Sometimes I have a hard time getting around procrastination. I don’t think I’m alone in this.

I’ve been listening to Merlin Mann and Dan Benjamin’s podcast Back to Work lately and procrastination is one thing they address multiple times. Merlin is of the opinion that procrastination partly stems from having an item on your to-do list but not having a defined set of steps spelled out yet (in your head, on paper, whatever) for how to accomplish the task. You may not even know what the next thing you have to do in order to accomplish the task is.

So make a freaking list of actions!

The items on the list should be actions. Verbs. Things like:

  1. Drive to the mall
  2. Walk to shoe store
  3. Try on 5 pairs of running shoes in size 12
  4. Select 1 pair that fits the best
  5. Pay for shoes
  6. Drive home


  1. Launch web browser
  2. Navigate to Zappos
  3. Locate 5 pairs of running shoes in size 12
  4. Pay for shoes
  5. Try on all 5 pairs
  6. Select 1 pair that fits the best
  7. Request to return other 4 to Zappos
  8. Pack 4 pairs of shoes into box
  9. Print return shipping label
  10. Apply shipping label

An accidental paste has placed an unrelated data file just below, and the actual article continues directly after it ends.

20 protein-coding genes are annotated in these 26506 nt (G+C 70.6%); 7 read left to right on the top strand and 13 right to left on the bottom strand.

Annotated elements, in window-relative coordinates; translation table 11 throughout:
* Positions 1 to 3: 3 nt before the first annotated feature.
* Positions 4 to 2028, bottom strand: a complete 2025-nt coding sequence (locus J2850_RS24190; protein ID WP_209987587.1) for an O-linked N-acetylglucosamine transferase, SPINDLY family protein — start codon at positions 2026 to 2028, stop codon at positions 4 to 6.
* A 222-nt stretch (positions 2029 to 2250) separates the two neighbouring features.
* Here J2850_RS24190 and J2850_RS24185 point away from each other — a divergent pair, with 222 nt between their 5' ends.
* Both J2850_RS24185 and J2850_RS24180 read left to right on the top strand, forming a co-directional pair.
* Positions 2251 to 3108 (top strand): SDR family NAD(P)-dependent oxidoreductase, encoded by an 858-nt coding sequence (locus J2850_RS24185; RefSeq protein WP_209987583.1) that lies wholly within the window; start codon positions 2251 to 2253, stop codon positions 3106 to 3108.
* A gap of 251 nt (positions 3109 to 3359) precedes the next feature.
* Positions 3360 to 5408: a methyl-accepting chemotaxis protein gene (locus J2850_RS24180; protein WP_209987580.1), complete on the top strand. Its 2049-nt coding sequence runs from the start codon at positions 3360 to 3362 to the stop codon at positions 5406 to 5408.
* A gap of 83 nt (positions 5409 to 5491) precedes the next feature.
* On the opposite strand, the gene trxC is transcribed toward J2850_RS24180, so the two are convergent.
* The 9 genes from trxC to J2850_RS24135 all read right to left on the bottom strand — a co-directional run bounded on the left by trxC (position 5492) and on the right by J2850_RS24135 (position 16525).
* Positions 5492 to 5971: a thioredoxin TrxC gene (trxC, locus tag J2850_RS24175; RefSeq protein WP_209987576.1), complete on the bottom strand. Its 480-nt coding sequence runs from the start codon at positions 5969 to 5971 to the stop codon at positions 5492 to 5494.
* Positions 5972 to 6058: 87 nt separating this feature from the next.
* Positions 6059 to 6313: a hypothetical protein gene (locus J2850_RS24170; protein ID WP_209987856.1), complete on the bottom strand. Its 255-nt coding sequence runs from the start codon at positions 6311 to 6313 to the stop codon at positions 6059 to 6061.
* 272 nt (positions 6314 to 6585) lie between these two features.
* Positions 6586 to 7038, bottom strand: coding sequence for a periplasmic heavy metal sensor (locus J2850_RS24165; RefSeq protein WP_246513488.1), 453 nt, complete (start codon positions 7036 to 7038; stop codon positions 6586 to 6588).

11. Drive box to UPS store
  12. Leave box at UPS store
  13. Drive home

All the italic words are verbs. Now you have a list. This makes buying shoes brain dead simple. Execute the list, check off each step. Now you have no reason for not buying shoes, unless…

If buying shoes is really that important to you, execute the list. If buying shoes isn’t that important, WHY THE HELL IS IT ON YOUR LIST?!?!

Buying shoes doesn’t sound like a big deal. But I’ve had “buy new shoes” on my to-do list for at least 2 years. It’s clearly not that important to me.

Time to either execute or remove it from my list!

(Yes, this also relates to Planning, Specifying and Documenting work projects. No one at big companies likes doing their work, that’s why they write big lists of actions that have to happen. You should, too.)


06 July 2012